Christopher Sebela’s Demonic comic series got off to a rocky start, but its second issue evened things out a bit: it took a different direction than the generic cop-turned-serial killer storyline, introducing a police officer knowledgeable about demons like Aeshma attempting to hunt down the main character Scott Graves. In issue #3, Sebela jumps even further into this territory, introducing a seedy organization called the Church of Novo which sounds somewhat like Scientology, except much darker; it turns out that Graves and his wife were raised under Novo, and now he’s out for revenge.
This adds a new layer to the series, one that Demonic has been missing since its opening issue. Sebela’s comic lacked depth and stakes, especially since his demon possession has already cemented his immortality: Aeshma has, at one point, commented that even if Graves dies while committing his murders, she’ll just resurrect him. Demonic has portrayed Graves as a family man, concerned about his wife and child’s lives, but overall the series has failed to give the reader much time to connect with that family. Demonic #3, however, allows Graves some time to hang out with his wife, to connect his work and home life, and with the Church of Novo hanging over both of their heads, it gives the reader an understanding of where Graves is coming from.
It also incorporates that sidestory about the police officer who knows more about demons than most normal people should, because he’s affiliated with Novo. This underlying corruption within the police force is more interesting than simply seeing Graves murder a bunch of random people in his antihero suit – plus, it gives Demonic a direction. Now that Graves has found his calling, these evil people become his sacrifices for Aeshma; apparently, he requires 72 souls to end his possession, although that could be a lie from the demon.
Still, Demonic #3 isn’t without its problems. A subplot about this mysterious church organization requires a lot of exposition, and Sebela delivers it in spades in this issue, some of it awkwardly placed when Graves talks to his passed-out wife. Graves starts a memoir, too, a series of letters describing his affiliation with Novo and highlighting the details of all of his murders; while it gives the reader plenty of information, it’s also a lazy delivery, one that explicitly describes everything we need to know about Novo without actually doing the difficult work to uncover it naturally. In that sense, Demonic #3 reads like a detailed breakdown of the inner workings of Novo.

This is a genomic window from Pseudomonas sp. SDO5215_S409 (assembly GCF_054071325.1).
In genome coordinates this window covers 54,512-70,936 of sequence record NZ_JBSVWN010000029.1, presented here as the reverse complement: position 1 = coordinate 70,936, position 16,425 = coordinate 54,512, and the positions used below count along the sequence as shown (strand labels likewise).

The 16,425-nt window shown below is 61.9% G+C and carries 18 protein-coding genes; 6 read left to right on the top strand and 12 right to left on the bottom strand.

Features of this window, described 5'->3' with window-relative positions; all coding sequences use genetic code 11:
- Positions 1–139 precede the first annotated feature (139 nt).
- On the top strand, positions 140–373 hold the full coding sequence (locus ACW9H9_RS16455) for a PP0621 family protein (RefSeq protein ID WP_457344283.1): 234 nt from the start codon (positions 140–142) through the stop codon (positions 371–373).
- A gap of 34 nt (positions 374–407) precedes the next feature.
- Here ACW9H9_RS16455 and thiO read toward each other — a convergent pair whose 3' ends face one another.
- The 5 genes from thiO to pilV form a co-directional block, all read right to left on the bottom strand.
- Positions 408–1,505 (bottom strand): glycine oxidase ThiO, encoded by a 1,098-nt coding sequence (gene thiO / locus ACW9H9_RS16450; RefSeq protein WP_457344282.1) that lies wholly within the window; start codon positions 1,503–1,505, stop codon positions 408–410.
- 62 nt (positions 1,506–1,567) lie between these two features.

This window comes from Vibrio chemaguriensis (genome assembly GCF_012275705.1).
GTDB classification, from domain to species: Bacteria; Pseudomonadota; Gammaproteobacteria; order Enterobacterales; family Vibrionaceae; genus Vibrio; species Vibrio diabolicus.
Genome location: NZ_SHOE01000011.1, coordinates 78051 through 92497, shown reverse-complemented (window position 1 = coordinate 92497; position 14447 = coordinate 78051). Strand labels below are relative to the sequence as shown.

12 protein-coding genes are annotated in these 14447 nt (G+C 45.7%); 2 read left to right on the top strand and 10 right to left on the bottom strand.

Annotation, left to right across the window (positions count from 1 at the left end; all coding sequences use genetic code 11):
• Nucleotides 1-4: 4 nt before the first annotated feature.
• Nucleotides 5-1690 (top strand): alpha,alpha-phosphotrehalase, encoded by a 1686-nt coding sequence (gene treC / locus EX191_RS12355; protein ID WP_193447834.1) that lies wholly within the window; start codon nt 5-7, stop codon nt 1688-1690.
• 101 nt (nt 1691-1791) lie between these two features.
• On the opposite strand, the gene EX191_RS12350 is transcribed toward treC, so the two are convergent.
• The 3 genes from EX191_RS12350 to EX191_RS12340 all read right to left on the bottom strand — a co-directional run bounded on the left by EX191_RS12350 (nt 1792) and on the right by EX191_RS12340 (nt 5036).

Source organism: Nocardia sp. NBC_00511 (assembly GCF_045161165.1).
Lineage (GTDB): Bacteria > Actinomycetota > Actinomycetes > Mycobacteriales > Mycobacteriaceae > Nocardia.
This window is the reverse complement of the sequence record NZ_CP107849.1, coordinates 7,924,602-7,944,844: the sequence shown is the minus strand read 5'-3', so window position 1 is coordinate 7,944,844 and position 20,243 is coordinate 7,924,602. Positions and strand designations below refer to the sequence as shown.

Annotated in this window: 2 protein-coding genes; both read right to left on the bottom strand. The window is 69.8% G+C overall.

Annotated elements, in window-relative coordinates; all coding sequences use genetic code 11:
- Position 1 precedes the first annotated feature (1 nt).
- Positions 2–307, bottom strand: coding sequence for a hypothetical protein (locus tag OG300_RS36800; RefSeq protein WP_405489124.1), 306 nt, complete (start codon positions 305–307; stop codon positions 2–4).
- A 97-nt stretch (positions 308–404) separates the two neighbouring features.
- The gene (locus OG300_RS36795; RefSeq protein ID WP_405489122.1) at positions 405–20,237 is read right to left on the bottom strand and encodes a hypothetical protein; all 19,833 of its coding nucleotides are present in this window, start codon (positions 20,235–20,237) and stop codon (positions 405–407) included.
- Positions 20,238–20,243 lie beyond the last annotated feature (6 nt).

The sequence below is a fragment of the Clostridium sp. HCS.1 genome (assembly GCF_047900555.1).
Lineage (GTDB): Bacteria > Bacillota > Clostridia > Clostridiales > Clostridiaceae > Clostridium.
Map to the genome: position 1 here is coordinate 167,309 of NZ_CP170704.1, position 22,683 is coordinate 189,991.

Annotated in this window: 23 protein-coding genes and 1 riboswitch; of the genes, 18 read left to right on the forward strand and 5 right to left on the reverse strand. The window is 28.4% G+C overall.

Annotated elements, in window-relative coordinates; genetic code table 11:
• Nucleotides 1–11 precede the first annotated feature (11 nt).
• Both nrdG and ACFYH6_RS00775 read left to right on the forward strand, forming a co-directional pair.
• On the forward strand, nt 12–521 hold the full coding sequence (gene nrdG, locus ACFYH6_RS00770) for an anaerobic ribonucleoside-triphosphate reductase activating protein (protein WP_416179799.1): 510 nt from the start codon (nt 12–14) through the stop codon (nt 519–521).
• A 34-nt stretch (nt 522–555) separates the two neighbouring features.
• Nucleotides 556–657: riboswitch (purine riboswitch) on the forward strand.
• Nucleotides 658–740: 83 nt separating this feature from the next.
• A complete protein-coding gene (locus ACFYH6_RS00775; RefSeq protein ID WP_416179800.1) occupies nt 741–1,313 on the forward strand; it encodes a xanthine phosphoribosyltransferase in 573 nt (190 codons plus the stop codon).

Still, the exposition creates forward movement for this series, and that’s what I’ve been looking for thus far in Demonic. Now there are stakes, with Graves taking risks because of an inner turmoil driving him. There’s a potential endpoint for the comic. There’s room to define the progress that Graves has made. All of this is a welcome addition to this series, and it’s nice to see Sebela figuring out how to make what was once a fairly generic series break away from the crowd. And artists Niko Walter and Dan Brown continue to do excellent work, especially in the more violent sequences in this issue. Fortunately, readers struggling to find interest in this series will be pleasantly surprised with issue #3.